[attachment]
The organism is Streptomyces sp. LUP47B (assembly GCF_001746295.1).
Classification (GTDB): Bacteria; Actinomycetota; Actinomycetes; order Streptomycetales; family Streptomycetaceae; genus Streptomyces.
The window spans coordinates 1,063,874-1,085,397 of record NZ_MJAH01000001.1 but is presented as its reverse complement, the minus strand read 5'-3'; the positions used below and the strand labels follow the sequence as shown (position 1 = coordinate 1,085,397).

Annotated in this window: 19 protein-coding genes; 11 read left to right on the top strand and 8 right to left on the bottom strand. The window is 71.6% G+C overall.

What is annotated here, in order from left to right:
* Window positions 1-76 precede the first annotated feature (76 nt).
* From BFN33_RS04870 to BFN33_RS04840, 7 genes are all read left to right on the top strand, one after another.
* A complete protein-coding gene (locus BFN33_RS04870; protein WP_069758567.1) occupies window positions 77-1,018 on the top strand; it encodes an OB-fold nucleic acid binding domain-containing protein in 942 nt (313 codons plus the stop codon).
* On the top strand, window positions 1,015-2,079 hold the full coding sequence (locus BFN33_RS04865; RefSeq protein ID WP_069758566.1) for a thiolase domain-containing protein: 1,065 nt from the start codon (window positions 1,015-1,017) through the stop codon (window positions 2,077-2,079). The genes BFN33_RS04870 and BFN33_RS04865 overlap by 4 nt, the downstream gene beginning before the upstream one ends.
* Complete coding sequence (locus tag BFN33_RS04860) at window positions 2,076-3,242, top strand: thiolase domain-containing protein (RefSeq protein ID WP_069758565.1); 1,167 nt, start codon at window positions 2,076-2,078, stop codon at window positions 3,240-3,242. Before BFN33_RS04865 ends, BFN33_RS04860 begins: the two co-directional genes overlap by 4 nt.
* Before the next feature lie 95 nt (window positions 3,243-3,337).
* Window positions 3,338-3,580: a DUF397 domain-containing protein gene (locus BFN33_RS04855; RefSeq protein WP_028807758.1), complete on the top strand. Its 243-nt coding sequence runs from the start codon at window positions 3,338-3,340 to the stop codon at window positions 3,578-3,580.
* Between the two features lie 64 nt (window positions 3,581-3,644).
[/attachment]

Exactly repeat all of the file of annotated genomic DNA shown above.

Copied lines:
The organism is Streptomyces sp. LUP47B (assembly GCF_001746295.1).
Classification (GTDB): Bacteria; Actinomycetota; Actinomycetes; order Streptomycetales; family Streptomycetaceae; genus Streptomyces.
The window spans coordinates 1,063,874-1,085,397 of record NZ_MJAH01000001.1 but is presented as its reverse complement, the minus strand read 5'-3'; the positions used below and the strand labels follow the sequence as shown (position 1 = coordinate 1,085,397).

Annotated in this window: 19 protein-coding genes; 11 read left to right on the top strand and 8 right to left on the bottom strand. The window is 71.6% G+C overall.

What is annotated here, in order from left to right:
* Window positions 1-76 precede the first annotated feature (76 nt).
* From BFN33_RS04870 to BFN33_RS04840, 7 genes are all read left to right on the top strand, one after another.
* A complete protein-coding gene (locus BFN33_RS04870; protein WP_069758567.1) occupies window positions 77-1,018 on the top strand; it encodes an OB-fold nucleic acid binding domain-containing protein in 942 nt (313 codons plus the stop codon).
* On the top strand, window positions 1,015-2,079 hold the full coding sequence (locus BFN33_RS04865; RefSeq protein ID WP_069758566.1) for a thiolase domain-containing protein: 1,065 nt from the start codon (window positions 1,015-1,017) through the stop codon (window positions 2,077-2,079). The genes BFN33_RS04870 and BFN33_RS04865 overlap by 4 nt, the downstream gene beginning before the upstream one ends.
* Complete coding sequence (locus tag BFN33_RS04860) at window positions 2,076-3,242, top strand: thiolase domain-containing protein (RefSeq protein ID WP_069758565.1); 1,167 nt, start codon at window positions 2,076-2,078, stop codon at window positions 3,240-3,242. Before BFN33_RS04865 ends, BFN33_RS04860 begins: the two co-directional genes overlap by 4 nt.
* Before the next feature lie 95 nt (window positions 3,243-3,337).
* Window positions 3,338-3,580: a DUF397 domain-containing protein gene (locus BFN33_RS04855; RefSeq protein WP_028807758.1), complete on the top strand. Its 243-nt coding sequence runs from the start codon at window positions 3,338-3,340 to the stop codon at window positions 3,578-3,580.
* Between the two features lie 64 nt (window positions 3,581-3,644).